Are Disparagement Clauses Legal?
Apparently, there seems to be a growing trend across the US where businesses are including “disparaging clauses” in their form contracts. From Massachusetts to Las Vegas, business are including language stifling honest and negative reviews of such businesses by threatening to sue the customers who may post negative reviews.
According to the Federal Trade Commission (FTC), “‘ [m]any online shoppers use customer reviews and ratings to get information, but these companies used gag clauses in their form contracts to stop customers from posting honest but negative feedback… [t]hese gag clauses are illegal, and companies that know it but use them anyway will be subject to civil penalties.’”
The Consumer Review Fairness Act (CRFA) “‘…defines such contracts as those with standardized terms that are used in selling or leasing goods or services, and which are imposed on an individual without a meaningful opportunity for the individual to negotiate the contracts’ standardized terms.” Recent FTC enforcement under the CRFA led to orders requiring “…companies to notify, via mail or email, customers with whom they entered into form contracts containing allegedly illegal non-disparagement clauses… that the non-disparagement provisions are void and cannot be enforced, and that those customers can publish their honest reviews, even if their comments are negative.’”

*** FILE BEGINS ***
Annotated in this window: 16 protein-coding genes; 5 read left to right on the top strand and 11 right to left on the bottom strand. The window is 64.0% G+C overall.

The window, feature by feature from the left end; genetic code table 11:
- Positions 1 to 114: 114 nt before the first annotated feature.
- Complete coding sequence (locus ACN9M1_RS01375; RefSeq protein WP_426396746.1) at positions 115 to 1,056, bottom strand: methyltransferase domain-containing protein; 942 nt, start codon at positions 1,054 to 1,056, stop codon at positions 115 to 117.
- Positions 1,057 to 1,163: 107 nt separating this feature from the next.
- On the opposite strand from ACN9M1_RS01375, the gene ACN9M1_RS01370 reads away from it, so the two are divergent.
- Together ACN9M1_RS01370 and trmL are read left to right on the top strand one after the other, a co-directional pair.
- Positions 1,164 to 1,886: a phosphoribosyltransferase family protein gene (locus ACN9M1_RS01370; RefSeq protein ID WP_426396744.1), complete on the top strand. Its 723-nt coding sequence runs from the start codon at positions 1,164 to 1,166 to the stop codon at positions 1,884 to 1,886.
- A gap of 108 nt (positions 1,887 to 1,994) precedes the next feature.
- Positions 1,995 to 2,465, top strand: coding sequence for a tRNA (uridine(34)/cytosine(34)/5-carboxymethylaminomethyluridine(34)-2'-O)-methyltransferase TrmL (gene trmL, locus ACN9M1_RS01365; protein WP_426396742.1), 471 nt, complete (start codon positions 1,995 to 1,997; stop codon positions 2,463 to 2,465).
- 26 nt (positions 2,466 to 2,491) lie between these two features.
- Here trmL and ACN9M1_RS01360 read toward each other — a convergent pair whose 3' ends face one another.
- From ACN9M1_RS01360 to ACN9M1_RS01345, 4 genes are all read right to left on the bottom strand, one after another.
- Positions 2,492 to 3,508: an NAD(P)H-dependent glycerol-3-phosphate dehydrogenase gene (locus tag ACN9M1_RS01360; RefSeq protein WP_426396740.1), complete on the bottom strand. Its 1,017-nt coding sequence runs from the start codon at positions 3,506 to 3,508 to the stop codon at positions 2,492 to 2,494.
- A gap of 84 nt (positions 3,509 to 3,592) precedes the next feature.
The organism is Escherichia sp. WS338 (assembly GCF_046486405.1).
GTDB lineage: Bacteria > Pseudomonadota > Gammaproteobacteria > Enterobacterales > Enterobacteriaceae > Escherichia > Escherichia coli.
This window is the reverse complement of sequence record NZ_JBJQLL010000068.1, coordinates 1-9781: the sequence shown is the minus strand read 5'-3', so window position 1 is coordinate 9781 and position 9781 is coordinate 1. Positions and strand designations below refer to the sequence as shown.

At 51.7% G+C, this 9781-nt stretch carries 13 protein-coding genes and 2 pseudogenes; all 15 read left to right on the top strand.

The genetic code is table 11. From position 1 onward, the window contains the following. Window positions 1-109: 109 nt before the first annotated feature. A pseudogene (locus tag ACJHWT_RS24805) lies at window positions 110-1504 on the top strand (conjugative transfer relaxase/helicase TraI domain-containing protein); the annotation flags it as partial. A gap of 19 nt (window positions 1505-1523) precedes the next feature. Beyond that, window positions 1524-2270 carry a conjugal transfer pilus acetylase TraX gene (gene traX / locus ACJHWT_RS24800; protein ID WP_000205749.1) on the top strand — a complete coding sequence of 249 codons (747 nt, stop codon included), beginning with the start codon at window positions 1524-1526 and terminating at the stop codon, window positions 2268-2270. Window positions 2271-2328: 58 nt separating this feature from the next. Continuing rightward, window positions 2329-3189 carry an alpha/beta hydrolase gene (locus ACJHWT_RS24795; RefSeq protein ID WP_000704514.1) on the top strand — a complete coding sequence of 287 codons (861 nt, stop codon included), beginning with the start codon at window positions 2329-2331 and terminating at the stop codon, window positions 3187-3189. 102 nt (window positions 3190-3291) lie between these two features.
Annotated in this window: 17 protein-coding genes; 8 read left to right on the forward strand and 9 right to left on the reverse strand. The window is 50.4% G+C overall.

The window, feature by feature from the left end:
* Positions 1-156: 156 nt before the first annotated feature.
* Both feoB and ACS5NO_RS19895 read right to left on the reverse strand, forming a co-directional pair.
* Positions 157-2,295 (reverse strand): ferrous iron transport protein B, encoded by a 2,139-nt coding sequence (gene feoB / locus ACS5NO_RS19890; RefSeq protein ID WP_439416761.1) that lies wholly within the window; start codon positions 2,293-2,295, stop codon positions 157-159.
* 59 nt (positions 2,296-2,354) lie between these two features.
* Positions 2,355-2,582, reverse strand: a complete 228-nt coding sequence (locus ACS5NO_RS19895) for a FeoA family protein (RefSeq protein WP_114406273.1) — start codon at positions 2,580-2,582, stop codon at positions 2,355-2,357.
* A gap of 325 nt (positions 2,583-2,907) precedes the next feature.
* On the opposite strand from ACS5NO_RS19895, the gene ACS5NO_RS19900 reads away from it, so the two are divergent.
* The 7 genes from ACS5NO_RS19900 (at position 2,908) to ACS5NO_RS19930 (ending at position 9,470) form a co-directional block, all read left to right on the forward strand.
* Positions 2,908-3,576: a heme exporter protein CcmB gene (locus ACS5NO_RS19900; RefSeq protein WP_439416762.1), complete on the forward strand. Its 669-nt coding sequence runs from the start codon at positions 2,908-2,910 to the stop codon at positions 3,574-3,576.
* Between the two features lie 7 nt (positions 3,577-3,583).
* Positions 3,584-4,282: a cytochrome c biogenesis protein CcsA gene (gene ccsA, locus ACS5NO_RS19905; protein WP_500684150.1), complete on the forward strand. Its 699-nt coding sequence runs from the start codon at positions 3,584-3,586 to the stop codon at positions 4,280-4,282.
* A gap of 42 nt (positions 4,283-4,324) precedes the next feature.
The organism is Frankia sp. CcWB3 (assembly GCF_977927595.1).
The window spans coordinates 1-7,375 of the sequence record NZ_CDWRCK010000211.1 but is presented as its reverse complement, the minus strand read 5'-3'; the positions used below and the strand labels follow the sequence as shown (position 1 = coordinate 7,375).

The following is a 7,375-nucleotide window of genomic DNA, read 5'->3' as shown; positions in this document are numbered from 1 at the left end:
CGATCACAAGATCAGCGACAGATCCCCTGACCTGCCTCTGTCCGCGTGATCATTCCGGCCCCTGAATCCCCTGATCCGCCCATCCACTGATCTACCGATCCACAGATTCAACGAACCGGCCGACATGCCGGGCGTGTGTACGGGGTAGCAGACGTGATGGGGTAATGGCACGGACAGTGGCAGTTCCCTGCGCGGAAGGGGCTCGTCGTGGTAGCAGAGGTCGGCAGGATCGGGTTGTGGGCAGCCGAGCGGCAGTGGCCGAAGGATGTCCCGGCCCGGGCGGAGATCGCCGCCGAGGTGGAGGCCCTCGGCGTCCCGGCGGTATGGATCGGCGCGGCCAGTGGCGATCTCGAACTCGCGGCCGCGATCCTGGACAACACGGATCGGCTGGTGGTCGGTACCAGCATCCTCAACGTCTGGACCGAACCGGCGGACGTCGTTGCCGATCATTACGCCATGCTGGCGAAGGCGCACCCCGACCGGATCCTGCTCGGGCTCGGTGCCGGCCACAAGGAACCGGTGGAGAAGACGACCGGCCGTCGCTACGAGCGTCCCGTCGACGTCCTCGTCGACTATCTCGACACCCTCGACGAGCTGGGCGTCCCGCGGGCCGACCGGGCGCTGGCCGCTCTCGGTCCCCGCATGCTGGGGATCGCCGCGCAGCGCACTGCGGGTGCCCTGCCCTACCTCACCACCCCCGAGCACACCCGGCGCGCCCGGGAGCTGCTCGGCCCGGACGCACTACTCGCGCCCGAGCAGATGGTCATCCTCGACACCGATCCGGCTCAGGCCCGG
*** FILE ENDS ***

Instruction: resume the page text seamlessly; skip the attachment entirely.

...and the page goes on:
Honest, transparent reviews leads to trust. Reviews should be considered as part of any company’s marketing campaigns as well. Unfortunately, lately there seems to be an overwhelming amount of cases where companies are paying for potentially misleading positive reviews or stifling honest negative reviews, which lead to potential consumer lack of trust of brands that participate in such schemes. #substantiationequalstrust #transparencyformstrust #advertisingandmarketinglawyer #hispanicadvertisingandmarketingattorney